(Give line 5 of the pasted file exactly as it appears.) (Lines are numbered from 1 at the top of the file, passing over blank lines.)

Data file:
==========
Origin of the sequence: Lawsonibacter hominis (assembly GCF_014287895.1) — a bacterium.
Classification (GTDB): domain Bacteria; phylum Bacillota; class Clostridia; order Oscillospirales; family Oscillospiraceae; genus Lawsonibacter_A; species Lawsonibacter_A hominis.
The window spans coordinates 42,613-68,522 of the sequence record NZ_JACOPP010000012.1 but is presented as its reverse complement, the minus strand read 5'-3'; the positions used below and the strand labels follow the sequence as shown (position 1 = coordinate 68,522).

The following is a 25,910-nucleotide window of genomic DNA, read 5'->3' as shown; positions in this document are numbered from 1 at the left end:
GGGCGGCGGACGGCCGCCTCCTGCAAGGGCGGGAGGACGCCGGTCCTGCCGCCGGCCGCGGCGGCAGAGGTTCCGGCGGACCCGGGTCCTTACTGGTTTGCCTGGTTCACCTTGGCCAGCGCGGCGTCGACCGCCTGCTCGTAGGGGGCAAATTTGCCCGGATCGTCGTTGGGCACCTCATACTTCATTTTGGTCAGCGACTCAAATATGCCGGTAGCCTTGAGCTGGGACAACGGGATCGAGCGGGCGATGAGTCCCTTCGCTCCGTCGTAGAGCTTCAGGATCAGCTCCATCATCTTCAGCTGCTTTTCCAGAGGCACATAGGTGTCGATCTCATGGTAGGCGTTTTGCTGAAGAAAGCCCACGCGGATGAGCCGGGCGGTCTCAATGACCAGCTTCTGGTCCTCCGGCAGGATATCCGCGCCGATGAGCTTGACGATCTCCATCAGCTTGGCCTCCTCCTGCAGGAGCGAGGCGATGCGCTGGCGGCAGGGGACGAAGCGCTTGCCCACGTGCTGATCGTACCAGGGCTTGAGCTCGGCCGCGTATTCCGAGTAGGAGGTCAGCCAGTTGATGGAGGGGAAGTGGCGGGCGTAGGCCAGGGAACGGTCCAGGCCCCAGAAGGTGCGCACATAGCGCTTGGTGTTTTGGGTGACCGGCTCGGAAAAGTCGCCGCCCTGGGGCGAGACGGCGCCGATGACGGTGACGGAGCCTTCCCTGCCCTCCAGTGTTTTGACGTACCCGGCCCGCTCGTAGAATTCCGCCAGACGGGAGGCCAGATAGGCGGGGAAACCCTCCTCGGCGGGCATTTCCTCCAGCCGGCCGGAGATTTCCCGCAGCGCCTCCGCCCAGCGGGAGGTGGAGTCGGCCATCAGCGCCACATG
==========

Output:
GGGCGGCGGACGGCCGCCTCCTGCAAGGGCGGGAGGACGCCGGTCCTGCCGCCGGCCGCGGCGGCAGAGGTTCCGGCGGACCCGGGTCCTTACTGGTTTGCCTGGTTCACCTTGGCCAGCGCGGCGTCGACCGCCTGCTCGTAGGGGGCAAATTTGCCCGGATCGTCGTTGGGCACCTCATACTTCATTTTGGTCAGCGACTCAAATATGCCGGTAGCCTTGAGCTGGGACAACGGGATCGAGCGGGCGATGAGTCCCTTCGCTCCGTCGTAGAGCTTCAGGATCAGCTCCATCATCTTCAGCTGCTTTTCCAGAGGCACATAGGTGTCGATCTCATGGTAGGCGTTTTGCTGAAGAAAGCCCACGCGGATGAGCCGGGCGGTCTCAATGACCAGCTTCTGGTCCTCCGGCAGGATATCCGCGCCGATGAGCTTGACGATCTCCATCAGCTTGGCCTCCTCCTGCAGGAGCGAGGCGATGCGCTGGCGGCAGGGGACGAAGCGCTTGCCCACGTGCTGATCGTACCAGGGCTTGAGCTCGGCCGCGTATTCCGAGTAGGAGGTCAGCCAGTTGATGGAGGGGAAGTGGCGGGCGTAGGCCAGGGAACGGTCCAGGCCCCAGAAGGTGCGCACATAGCGCTTGGTGTTTTGGGTGACCGGCTCGGAAAAGTCGCCGCCCTGGGGCGAGACGGCGCCGATGACGGTGACGGAGCCTTCCCTGCCCTCCAGTGTTTTGACGTACCCGGCCCGCTCGTAGAATTCCGCCAGACGGGAGGCCAGATAGGCGGGGAAACCCTCCTCGGCGGGCATTTCCTCCAGCCGGCCGGAGATTTCCCGCAGCGCCTCCGCCCAGCGGGAGGTGGAGTCGGCCATCAGCGCCACATG